DAYTON, OH (Dec. 18, 2019) – AAA is warning motorists that the advanced vehicle technologies designed to help keep them safe could be posing an unexpected risk over time.
A new AAA Foundation for Traffic Safety study finds that drivers can become too reliant on the technology after becoming comfortable with it, leading them to multi-task and engage in other distracted driving behaviors. The study results found drivers who owned vehicles equipped with advanced driver assistance systems (ADAS) were almost twice as likely to take their eyes off the road and be less engaged when using those technologies.
Technology such as lane-keeping assistance and adaptive cruise control, are meant to assist—not replace—the driver. Regardless of trust or comfort in a system, AAA warns drivers to remain alert and attentive to the roadway at all times.
Familiarity leads to complacency
The AAA Foundation for Traffic Safety partnered with the Virginia Tech Transportation Institute to study distracted driving among two groups of drivers – those who already owned vehicles equipped with advanced driver assist system (ADAS) technology and those who were given ADAS-equipped vehicles to drive for purposes of the study.
Researchers recorded and analyzed driver behavior using video cameras mounted in the cars. When simultaneously using adaptive cruise control and lane-keeping assistance, these drivers showed a 50 percent increase in engaging in some sort of secondary task and an 80 percent increase in performing tasks that divert their hands or eyes away from the task of driving.
In contrast, motorists who were provided with an ADAS-equipped vehicle were more likely to engage in distracted driving behaviors while driving manually than while automated systems were active.
Secondary tasks that impact driving attentiveness can take a variety of forms. Examples of multi-tasking that involve vision might include watching pedestrians or looking down at the central console. Manual secondary tasks observed included such actions as holding a cell phone or smoking. A visual-manual task would be texting or adjusting vehicle controls. Cognitive tasks would include engaging in conversation with a passenger or through a hands-free device.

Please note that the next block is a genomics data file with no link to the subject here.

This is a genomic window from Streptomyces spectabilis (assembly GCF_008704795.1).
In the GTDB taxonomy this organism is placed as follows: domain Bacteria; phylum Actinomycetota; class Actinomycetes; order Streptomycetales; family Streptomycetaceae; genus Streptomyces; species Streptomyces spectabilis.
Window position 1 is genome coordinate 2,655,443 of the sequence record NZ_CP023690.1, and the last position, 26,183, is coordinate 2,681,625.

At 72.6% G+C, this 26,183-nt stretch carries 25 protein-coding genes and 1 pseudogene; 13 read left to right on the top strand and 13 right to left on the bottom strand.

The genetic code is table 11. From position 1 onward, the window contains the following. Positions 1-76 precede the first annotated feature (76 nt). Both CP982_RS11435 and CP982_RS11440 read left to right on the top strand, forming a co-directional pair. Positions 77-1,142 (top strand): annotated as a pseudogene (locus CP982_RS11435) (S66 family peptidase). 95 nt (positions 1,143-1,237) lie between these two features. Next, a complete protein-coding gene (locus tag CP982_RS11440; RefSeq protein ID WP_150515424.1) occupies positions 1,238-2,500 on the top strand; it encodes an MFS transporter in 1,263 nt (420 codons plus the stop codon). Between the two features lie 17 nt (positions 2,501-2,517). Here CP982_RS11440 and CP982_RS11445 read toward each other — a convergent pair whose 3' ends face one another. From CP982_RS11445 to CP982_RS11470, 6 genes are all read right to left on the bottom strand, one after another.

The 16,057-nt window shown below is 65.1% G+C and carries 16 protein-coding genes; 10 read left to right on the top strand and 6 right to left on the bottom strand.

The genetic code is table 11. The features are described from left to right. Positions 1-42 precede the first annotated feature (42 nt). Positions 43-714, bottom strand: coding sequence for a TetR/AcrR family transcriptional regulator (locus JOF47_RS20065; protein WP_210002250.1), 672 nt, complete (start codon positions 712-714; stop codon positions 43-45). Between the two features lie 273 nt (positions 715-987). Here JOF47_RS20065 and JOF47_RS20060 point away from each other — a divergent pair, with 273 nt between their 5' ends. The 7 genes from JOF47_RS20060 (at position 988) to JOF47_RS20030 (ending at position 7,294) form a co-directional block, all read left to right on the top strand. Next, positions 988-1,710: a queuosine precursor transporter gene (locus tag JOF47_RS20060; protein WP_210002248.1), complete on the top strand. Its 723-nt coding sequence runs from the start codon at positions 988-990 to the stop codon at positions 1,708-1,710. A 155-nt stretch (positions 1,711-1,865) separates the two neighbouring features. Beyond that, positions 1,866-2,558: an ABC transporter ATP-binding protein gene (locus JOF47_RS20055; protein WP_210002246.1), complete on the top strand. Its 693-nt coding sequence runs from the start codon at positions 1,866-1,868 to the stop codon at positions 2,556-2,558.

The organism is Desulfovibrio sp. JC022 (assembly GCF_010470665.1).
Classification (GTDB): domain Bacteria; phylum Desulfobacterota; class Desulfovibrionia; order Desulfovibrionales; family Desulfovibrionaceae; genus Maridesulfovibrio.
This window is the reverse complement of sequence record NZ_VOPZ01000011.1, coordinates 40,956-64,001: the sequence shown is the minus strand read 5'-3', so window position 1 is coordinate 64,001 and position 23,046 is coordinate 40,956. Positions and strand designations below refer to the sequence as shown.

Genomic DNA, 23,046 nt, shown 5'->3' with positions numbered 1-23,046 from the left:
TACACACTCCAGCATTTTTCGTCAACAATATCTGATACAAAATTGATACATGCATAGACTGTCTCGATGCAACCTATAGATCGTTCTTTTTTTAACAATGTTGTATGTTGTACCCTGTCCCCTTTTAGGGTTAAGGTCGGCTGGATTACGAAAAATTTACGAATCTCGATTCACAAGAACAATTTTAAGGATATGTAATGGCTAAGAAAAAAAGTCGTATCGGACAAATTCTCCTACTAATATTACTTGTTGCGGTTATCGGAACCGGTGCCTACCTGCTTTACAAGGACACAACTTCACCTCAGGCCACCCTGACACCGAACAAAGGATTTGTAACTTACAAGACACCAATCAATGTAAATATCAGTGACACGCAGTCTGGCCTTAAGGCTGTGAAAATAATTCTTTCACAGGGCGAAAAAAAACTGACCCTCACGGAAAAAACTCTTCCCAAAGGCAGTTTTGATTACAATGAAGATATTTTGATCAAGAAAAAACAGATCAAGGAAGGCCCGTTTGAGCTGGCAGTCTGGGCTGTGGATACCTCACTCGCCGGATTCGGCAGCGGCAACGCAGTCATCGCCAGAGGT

“When speed control or steering are automated, the driver is still required to monitor traffic and be ready to resume full control of the vehicle,” said Kara Hitchens, AAA Spokesperson. “Unfortunately, drivers can become over-reliant on these technologies over time, which can lead to inattentiveness because of engagement in non-driving-related tasks or even becoming drowsy when driving with these systems engaged.”
Technology familiarity may be critical variable.
Overall, the research results found that drivers who owned their vehicles – and therefore had more familiarity with ADAS technology -- were more likely to drive distracted when these systems were active than when they were not. Meanwhile, drivers with less experience using the technologies were more likely to remain attentive and engaged while the systems were engaged.